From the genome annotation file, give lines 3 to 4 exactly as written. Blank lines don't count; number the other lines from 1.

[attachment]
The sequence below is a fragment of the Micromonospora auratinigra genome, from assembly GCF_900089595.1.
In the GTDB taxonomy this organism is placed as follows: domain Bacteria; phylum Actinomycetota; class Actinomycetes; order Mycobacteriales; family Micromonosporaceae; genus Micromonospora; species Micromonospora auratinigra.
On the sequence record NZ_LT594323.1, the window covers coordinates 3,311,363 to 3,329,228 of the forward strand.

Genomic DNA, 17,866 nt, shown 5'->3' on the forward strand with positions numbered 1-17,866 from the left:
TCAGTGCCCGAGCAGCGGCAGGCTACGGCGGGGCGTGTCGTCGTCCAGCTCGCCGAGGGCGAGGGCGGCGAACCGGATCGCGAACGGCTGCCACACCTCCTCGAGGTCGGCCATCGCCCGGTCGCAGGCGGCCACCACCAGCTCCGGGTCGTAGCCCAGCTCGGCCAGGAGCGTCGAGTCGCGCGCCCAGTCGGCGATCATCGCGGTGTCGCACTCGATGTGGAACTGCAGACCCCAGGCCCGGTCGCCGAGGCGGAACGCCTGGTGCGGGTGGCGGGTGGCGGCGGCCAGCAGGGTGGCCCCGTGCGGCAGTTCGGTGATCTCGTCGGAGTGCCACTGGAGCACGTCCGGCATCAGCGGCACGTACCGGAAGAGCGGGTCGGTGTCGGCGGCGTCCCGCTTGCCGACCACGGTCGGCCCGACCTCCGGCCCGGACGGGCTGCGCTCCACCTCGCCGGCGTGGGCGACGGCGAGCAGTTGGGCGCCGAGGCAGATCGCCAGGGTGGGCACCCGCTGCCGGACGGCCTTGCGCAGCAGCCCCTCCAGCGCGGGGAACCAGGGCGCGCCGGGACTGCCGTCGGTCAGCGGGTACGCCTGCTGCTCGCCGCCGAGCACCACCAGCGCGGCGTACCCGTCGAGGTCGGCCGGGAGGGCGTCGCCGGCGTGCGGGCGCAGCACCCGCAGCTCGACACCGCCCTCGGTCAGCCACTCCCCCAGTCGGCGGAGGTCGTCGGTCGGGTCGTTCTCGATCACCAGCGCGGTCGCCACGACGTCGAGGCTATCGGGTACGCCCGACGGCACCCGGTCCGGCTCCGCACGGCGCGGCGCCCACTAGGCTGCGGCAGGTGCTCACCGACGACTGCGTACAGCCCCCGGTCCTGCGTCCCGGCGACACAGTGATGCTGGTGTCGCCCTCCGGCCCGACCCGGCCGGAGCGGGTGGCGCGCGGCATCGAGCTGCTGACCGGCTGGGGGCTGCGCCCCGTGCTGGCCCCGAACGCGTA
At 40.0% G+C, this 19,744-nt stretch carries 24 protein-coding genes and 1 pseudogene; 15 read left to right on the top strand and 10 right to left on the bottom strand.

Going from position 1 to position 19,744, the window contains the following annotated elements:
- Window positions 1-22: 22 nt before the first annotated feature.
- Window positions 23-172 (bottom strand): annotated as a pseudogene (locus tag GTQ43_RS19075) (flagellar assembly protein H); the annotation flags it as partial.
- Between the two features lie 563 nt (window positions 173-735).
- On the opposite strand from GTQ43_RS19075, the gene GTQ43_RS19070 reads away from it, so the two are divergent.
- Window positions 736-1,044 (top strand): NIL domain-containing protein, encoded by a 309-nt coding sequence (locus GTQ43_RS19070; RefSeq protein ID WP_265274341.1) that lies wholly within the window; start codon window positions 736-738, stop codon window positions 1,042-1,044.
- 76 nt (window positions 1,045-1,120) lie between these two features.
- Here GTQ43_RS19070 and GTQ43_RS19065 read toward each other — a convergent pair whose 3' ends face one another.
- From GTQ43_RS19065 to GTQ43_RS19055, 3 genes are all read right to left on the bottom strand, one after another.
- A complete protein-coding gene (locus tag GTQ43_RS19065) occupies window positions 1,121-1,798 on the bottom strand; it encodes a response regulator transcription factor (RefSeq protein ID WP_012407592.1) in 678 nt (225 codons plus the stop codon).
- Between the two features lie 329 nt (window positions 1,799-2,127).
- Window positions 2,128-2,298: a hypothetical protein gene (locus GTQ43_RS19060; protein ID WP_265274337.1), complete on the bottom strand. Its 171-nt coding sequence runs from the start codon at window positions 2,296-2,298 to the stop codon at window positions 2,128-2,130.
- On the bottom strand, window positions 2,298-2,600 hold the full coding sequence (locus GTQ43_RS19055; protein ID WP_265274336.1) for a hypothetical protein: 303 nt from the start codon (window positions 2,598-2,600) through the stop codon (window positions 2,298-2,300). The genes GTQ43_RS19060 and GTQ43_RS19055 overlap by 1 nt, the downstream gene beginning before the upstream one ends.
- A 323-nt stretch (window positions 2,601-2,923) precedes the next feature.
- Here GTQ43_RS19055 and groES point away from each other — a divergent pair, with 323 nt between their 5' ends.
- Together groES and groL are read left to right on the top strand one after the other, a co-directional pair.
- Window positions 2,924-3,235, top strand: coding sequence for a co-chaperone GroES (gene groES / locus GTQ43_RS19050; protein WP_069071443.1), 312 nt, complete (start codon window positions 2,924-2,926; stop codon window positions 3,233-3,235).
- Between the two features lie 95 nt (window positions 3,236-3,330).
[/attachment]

On the sequence record NZ_LT594323.1, the window covers coordinates 3,311,363 to 3,329,228 of the forward strand.

Genomic DNA, 17,866 nt, shown 5'->3' on the forward strand with positions numbered 1-17,866 from the left: